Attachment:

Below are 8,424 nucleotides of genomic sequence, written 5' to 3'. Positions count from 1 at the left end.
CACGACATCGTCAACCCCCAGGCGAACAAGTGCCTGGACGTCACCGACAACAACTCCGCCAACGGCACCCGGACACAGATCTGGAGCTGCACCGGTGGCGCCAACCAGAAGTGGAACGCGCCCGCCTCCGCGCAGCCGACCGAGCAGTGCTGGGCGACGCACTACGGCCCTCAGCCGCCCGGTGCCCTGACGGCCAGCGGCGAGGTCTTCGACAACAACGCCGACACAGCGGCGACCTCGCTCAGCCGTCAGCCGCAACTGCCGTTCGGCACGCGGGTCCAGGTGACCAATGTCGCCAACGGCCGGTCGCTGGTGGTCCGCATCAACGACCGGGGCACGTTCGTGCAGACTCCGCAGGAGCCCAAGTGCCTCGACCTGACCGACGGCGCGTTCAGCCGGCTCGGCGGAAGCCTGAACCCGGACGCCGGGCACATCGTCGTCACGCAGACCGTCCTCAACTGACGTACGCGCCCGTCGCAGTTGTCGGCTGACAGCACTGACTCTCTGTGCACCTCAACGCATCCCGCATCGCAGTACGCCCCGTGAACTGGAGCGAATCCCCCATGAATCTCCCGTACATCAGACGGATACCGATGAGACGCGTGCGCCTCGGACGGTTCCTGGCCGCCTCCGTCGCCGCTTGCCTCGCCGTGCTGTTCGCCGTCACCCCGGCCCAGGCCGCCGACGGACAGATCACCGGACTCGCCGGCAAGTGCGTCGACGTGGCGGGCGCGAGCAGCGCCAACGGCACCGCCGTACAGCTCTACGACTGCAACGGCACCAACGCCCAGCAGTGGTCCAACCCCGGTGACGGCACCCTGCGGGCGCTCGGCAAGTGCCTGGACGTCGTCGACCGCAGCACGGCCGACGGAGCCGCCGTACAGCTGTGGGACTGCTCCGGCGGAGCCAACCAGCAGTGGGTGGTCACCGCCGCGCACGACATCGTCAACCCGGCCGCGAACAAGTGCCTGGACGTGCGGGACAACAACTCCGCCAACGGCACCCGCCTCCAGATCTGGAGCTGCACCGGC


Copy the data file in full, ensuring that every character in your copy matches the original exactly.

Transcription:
Below are 8,424 nucleotides of genomic sequence, written 5' to 3'. Positions count from 1 at the left end.
CACGACATCGTCAACCCCCAGGCGAACAAGTGCCTGGACGTCACCGACAACAACTCCGCCAACGGCACCCGGACACAGATCTGGAGCTGCACCGGTGGCGCCAACCAGAAGTGGAACGCGCCCGCCTCCGCGCAGCCGACCGAGCAGTGCTGGGCGACGCACTACGGCCCTCAGCCGCCCGGTGCCCTGACGGCCAGCGGCGAGGTCTTCGACAACAACGCCGACACAGCGGCGACCTCGCTCAGCCGTCAGCCGCAACTGCCGTTCGGCACGCGGGTCCAGGTGACCAATGTCGCCAACGGCCGGTCGCTGGTGGTCCGCATCAACGACCGGGGCACGTTCGTGCAGACTCCGCAGGAGCCCAAGTGCCTCGACCTGACCGACGGCGCGTTCAGCCGGCTCGGCGGAAGCCTGAACCCGGACGCCGGGCACATCGTCGTCACGCAGACCGTCCTCAACTGACGTACGCGCCCGTCGCAGTTGTCGGCTGACAGCACTGACTCTCTGTGCACCTCAACGCATCCCGCATCGCAGTACGCCCCGTGAACTGGAGCGAATCCCCCATGAATCTCCCGTACATCAGACGGATACCGATGAGACGCGTGCGCCTCGGACGGTTCCTGGCCGCCTCCGTCGCCGCTTGCCTCGCCGTGCTGTTCGCCGTCACCCCGGCCCAGGCCGCCGACGGACAGATCACCGGACTCGCCGGCAAGTGCGTCGACGTGGCGGGCGCGAGCAGCGCCAACGGCACCGCCGTACAGCTCTACGACTGCAACGGCACCAACGCCCAGCAGTGGTCCAACCCCGGTGACGGCACCCTGCGGGCGCTCGGCAAGTGCCTGGACGTCGTCGACCGCAGCACGGCCGACGGAGCCGCCGTACAGCTGTGGGACTGCTCCGGCGGAGCCAACCAGCAGTGGGTGGTCACCGCCGCGCACGACATCGTCAACCCGGCCGCGAACAAGTGCCTGGACGTGCGGGACAACAACTCCGCCAACGGCACCCGCCTCCAGATCTGGAGCTGCACCGGC